Drynaria Rhizome May Enhance Memory Function and Ameliorate Alzheimer’s Disease Pathologies

image_pdfimage_print

In a study published 19 June 2017 in the Journal Frontiers in Pharmacology entitled, “A Systematic Strategy for Discovering a Therapeutic Drug for Alzheimer’s Disease and Its Target Molecule”, researchers from the University of Toyama in Japan  identified bioactive compounds from the rhizome of the fern Drynaria which improves memory and reduces Alzheimer’s disease pathologies.

Drynaria

Drynaria is a genus of ferns in the family Polypodiaceae and is commonly known as basket ferns.  The family of Polypodiaceae contains around 16 species.  They are native to tropical Africa, South Asia, East Asia, Southeast Asia, Australia, and Oceania.

Image result for Drynaria

Figure 1.  Drynaria fern

Extracts from the rhizomes of some Drynaria species are used extensively in traditional medicine of the Asian countries of China, Taiwan, Vietnam, Thailand, and Laos.

The two species of Drynaria rhizome used for medicinal purposes are:

  • Drynaria roosii (also known by its synonym Drynaria fortunei)
  • Drynaria quercifolia  (used in South Asia)

Image result for Drynaria roosii

Figure 2.  Drynaria roosii fern

Of the two species, Drynaria roosii is the most often used for medicinal purposes.

Flavan-3-ols and propelargonidins can be isolated from the rhizomes.  1 

Bio-Active Components of Drynaria roosii

The Japanese authors from this study conducted a biochemical analysis which led to the identification of the bio-active components of Drynaria roosii that are transferred (crosses the blood brain barrier) to the brain.  These bio-active components of Drynaria roosii include:

  • naringenin
  • glucuronides of naringenin

Naringenin

Naringenin is characterized as a flavanone which is a sub-category of the plant metabolites flavonoids.  Flavonoids or bioflavonoids have a yellow color in nature and are bitterless and colorless.

Grapefruit contains naringenin as its predominant flavanone.  Naringenin is also found in herbs and fruits, including:

  • beans
  • citrus bergamot
  • cocoa
  • Greek oregano
  • sour orange
  • tart cherries
  • tomatoes
  • water mint

Glucuronides of Naringenin

A glucuronide is any substance produced by linking glucuronic acid to another substance via a glycosidic bond. 

The glucuronide of naringenin is it glycoside form called naringin which has the addition of the disaccharide neohesperidose attached via a glycosidic linkage at carbon 7. 

Naringin is responsible for a fruit’s bitter taste.  Naringin (bitter) is metabolized to the aglycone naringenin (not bitter) by the enzyme naringinase present in the gastrointestinal tract.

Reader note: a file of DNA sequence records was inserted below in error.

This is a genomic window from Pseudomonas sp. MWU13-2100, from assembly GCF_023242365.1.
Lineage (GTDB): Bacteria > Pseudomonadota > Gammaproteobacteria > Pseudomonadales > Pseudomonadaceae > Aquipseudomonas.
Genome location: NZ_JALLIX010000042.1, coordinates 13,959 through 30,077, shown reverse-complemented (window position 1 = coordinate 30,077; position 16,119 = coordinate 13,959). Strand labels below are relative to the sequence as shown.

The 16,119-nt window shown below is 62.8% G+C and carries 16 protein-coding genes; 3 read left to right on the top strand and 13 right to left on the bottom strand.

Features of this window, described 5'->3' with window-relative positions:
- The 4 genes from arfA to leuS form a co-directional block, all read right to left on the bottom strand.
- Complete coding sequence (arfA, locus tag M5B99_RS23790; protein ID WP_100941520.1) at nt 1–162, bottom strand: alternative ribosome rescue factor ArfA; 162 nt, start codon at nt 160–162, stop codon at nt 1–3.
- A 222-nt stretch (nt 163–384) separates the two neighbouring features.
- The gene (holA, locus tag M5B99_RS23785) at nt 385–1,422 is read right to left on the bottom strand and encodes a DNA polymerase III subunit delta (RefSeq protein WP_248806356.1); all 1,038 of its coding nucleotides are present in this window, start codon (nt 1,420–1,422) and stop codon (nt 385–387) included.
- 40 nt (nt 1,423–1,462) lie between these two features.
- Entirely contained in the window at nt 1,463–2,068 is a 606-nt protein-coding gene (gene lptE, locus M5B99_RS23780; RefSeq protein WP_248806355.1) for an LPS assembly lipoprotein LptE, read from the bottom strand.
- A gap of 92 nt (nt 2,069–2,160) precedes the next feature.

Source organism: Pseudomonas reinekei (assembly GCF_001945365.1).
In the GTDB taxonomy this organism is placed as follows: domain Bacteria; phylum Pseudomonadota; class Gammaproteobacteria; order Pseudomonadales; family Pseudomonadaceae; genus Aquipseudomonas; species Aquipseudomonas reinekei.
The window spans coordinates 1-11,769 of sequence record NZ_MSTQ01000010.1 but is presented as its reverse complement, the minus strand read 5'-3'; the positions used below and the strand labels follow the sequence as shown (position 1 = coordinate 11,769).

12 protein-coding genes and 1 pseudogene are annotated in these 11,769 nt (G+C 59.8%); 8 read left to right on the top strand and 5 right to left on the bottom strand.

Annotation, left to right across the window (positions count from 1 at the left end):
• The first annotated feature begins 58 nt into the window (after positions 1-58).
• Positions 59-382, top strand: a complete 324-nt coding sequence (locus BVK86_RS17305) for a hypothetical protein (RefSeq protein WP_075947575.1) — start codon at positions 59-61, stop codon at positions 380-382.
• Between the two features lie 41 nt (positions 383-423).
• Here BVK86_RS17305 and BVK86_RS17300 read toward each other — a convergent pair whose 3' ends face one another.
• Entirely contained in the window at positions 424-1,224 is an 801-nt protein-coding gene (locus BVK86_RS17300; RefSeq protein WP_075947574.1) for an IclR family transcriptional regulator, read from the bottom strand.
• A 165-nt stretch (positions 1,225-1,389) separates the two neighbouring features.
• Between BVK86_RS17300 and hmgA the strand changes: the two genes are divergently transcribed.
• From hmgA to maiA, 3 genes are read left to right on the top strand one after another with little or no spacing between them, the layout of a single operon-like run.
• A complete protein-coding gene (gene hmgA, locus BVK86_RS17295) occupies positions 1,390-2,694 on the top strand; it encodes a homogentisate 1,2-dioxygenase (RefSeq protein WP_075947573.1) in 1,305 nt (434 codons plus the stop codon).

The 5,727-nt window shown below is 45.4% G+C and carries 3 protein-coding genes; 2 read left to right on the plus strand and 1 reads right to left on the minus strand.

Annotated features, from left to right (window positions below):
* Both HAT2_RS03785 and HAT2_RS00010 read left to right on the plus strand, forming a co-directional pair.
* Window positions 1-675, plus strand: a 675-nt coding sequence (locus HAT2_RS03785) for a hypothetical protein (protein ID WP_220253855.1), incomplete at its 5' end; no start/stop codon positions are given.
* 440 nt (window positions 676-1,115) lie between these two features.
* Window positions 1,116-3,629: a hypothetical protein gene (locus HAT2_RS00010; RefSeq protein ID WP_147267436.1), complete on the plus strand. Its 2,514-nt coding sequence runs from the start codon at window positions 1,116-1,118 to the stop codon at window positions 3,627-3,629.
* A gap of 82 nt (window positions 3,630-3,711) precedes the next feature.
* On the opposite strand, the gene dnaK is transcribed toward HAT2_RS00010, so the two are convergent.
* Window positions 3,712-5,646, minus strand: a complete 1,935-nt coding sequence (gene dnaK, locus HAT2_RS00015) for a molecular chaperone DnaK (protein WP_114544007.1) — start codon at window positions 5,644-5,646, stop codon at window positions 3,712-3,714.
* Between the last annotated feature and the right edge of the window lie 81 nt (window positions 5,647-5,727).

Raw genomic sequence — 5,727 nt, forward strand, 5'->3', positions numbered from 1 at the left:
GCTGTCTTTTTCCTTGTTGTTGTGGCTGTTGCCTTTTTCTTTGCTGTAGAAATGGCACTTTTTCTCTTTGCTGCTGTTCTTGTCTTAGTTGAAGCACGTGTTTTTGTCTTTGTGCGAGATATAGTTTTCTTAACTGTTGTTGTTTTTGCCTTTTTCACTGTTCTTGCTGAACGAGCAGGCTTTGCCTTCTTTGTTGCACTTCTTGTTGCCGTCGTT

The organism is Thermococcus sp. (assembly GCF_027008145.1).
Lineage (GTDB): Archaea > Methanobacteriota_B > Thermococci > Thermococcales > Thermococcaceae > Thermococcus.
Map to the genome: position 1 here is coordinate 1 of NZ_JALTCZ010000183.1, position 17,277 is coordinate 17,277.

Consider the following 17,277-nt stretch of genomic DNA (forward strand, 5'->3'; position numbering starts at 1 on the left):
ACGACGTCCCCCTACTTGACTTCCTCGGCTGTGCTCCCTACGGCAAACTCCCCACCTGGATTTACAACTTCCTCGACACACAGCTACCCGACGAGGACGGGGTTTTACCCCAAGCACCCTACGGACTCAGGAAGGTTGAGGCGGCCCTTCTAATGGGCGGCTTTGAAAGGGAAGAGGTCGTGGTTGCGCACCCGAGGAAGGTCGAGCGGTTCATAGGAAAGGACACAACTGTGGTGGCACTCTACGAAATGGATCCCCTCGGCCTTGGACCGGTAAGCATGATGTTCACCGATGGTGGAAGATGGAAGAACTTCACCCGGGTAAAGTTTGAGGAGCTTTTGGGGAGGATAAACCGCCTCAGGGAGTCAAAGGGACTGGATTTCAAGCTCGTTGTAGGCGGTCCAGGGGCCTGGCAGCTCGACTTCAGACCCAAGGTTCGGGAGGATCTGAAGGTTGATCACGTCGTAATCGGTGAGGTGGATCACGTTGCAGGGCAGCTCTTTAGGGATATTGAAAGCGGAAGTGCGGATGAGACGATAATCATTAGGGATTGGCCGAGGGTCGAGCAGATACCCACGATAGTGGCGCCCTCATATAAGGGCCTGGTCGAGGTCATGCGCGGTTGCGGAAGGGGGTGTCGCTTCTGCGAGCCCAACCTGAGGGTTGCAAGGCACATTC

Image result for Naringenin

Figure 3.  Naringin and Naringenin molecules  (Source)

Drynaria Rhizome may enhance memory function and ameliorate Alzheimer’s disease pathologies

In the study from the University of Toyama in Japan, researchers used mice with a genetic mutation that provided the mice with characteristics of Alzheimer’s disease such as limited memory and an abundance of specific proteins within the brain like tau and amyloid proteins.

The mice were treated with naringenin and after 5 hours following treatment found that naringenin and two of its metabolites crossed the blood brain barrier.

The important findings from the study include:  2

  • Drynaria rhizome decreased memory impairments within the brains of mice
  • Drynaria rhizome decreased the level of tau and amyloid proteins within the brains of mice
  • Naringenin binds to the protein CRMP-2 within neurons which spurs growth of the neurons

CRMP-2 is one of 5 CRMP’s in the CRMP family of proteins.  CRMP stands for Collapsin response mediator protein and are predominantly expressed in the nervous system during development and play important roles in axon formation from neurites and in growth cone guidance and collapse through their interactions with microtubules.  3 

Phosphorylated CRMP-2 has been connected to the degenerating neuritis in Alzheimer’s disease.  The inactivation of CRMP-2 in people with Alzheimer’s disease promotes the expression of neurofibrillary tangles and plaque neurites which are consistent with people suffering from this disease. 

Researchers of this study commented that increasing the modulation of CRMP-2 expression might be the mechanism through which naringenin improves the symptoms of Alzheimer’s disease. 

Cover photo:  Fractals by Anonymous